Financial Planning Tips All Travelers Should Consider
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When you travel, you don't want to be distracted by money problems. You definitely don't want to miss a great event or experience because you didn't plan your finances well. Nora Dunn, a financial planner turned full-time world traveler, knows firsthand that planning travel costs carefully results in having a better time. Whether you journey to Atlantic City, the Himalayas or Rome, you'll be happier if you didn't bust your budget.
Figure the Costs of Your Trip
With financial software, you can get a handle on the probable expenses for your journey. "It's very difficult to set an accurate travel budget, since travel is so different for everybody," says Dunn. Your budget will vary depending on whether you're driving, sailing or flying to your destination; staying in a hotel or with friends; or eating out or cooking in a rental. Software also makes it easier to see how your projected expenses match the reality. Dunn says she tracks her expenses using a smartphone app or a single spreadsheet so she always knows what travel costs her.
Set Up a Travel Savings Account
Having your expenses paid for by the time you leave the house can remove a lot of stress. One solution, Dunn says, is to set up a dedicated savings account. Pick an account that has as high an interest rate as you can get and isn't accessible through an ATM. "That way you won't spend the money on impulse, and you'll earn more interest than your normal bank account will yield," Dunn says. Contributing regularly to the travel account and adding extra when you have it will help your travel fund grow.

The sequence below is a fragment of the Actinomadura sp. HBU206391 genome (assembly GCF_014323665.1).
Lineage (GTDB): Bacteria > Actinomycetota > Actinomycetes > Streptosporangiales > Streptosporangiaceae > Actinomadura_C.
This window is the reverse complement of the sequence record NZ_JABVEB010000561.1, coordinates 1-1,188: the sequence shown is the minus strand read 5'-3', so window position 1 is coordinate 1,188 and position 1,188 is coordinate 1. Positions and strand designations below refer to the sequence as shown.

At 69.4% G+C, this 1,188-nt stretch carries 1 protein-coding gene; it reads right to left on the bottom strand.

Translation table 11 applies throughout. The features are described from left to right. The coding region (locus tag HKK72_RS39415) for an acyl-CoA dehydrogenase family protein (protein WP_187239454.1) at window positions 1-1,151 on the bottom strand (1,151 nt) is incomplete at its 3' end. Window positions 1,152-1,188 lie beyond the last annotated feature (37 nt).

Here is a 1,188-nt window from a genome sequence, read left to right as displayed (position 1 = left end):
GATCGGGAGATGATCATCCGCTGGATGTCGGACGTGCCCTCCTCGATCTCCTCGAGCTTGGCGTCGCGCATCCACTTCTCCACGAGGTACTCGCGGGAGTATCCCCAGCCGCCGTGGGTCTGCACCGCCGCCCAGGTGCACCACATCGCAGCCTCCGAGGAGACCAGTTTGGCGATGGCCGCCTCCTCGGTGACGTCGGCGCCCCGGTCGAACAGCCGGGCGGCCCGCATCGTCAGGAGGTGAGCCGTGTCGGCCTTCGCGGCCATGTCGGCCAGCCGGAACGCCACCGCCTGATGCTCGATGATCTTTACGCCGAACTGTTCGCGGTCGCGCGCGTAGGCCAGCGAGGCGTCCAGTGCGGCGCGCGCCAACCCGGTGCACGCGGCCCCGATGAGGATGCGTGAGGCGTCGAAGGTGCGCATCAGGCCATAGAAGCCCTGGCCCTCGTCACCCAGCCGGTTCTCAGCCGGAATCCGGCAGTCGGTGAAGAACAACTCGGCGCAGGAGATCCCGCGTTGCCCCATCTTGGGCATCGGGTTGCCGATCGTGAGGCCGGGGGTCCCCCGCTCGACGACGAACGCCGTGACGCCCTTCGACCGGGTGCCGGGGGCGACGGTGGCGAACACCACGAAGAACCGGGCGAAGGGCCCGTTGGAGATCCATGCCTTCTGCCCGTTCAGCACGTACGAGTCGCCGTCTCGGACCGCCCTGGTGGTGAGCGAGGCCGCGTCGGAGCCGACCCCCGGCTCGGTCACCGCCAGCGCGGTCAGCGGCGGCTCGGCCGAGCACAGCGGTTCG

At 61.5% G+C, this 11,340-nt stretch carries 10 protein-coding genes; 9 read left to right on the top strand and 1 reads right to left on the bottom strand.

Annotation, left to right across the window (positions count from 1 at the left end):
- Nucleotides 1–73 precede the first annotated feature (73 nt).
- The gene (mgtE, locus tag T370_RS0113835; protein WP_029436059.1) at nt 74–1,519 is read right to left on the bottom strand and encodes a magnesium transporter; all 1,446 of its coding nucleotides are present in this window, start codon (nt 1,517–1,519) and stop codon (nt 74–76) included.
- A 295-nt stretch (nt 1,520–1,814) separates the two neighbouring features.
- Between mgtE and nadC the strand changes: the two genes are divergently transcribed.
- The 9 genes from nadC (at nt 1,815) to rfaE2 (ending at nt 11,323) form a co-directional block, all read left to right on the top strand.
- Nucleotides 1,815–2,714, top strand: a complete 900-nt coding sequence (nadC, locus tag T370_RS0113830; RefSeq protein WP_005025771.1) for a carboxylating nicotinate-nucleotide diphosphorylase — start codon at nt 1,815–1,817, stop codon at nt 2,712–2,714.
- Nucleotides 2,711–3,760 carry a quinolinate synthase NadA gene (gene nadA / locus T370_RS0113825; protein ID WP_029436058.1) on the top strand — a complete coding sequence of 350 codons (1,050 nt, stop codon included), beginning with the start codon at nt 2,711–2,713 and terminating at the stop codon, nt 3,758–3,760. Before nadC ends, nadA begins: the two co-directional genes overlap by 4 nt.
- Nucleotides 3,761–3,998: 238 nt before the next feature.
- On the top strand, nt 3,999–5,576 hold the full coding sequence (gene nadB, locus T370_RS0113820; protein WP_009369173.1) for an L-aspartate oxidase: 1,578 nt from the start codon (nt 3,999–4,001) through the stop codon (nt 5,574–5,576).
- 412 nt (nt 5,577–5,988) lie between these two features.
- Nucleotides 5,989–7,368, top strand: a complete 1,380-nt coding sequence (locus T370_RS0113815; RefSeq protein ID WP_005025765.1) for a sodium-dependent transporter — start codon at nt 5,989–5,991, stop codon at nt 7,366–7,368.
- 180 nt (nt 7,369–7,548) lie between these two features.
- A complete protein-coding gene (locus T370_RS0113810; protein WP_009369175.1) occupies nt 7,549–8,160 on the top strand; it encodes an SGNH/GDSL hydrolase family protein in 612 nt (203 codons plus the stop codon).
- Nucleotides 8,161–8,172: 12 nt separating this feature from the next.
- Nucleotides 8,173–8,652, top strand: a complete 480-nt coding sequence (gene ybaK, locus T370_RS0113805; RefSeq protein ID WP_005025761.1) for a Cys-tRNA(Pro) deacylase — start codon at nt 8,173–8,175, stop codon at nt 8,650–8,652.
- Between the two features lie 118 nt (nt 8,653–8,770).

Use a Credit Card Wisely
Credit cards are the simplest way to book flights, secure hotel reservations and make other online arrangements. If you rely to one card for the entire trip, it's easy to track what you spent and where. "Call your credit card company to alert them of upcoming travel plans to reduce the chances that your card is frozen while trying to use it abroad," Dunn says. She adds that it's a smart precaution to carry a second card for emergencies, kept separate from the main card. That way if the first card is stolen, you'll have a backup. Another advantage of paying with plastic is that you aren't responsible for charges if the card is stolen.
Learn About Exchange Rates
If you travel outside the United States, the exchange rate of dollars to foreign currency is going to affect your budget. Looking up the exchange rate before you go gives you a better idea how far your American dollars will really stretch. Dunn notes that another advantage of using credit cards is that you get a better exchange rate using them than if you swap dollar bills for foreign money. If you have more than one card, you can save money by using the one that has the lowest fees for spending in foreign lands.
Make Plans to Pay Your Regular Bills
Your mortgage company and utilities won't stop mailing out bills just because you're on vacation. If you're going to be traveling for a while, Dunn says, you need to make sure you're paying everything that comes due. "Automate everything you can," she says, "and take advantage of online billing and payment systems to manage your expenses from abroad. Most service providers will email you your bills, and you can pay them directly online via your bank account."
Consider Taking Out Insurance
Life doesn't give you a free pass just because you're on vacation. You can break your leg in the Alps or the streets of Paris just as easily as at home. In some parts of the world, you may have to deal with particularly nasty diseases or parasites. Dunn says travel insurance to cover medical costs is a useful precaution that can save you from massive doctor bills. If you want to travel for more than a year, international health insurance or "expat insurance" provides medical coverage but for longer periods than travel insurance.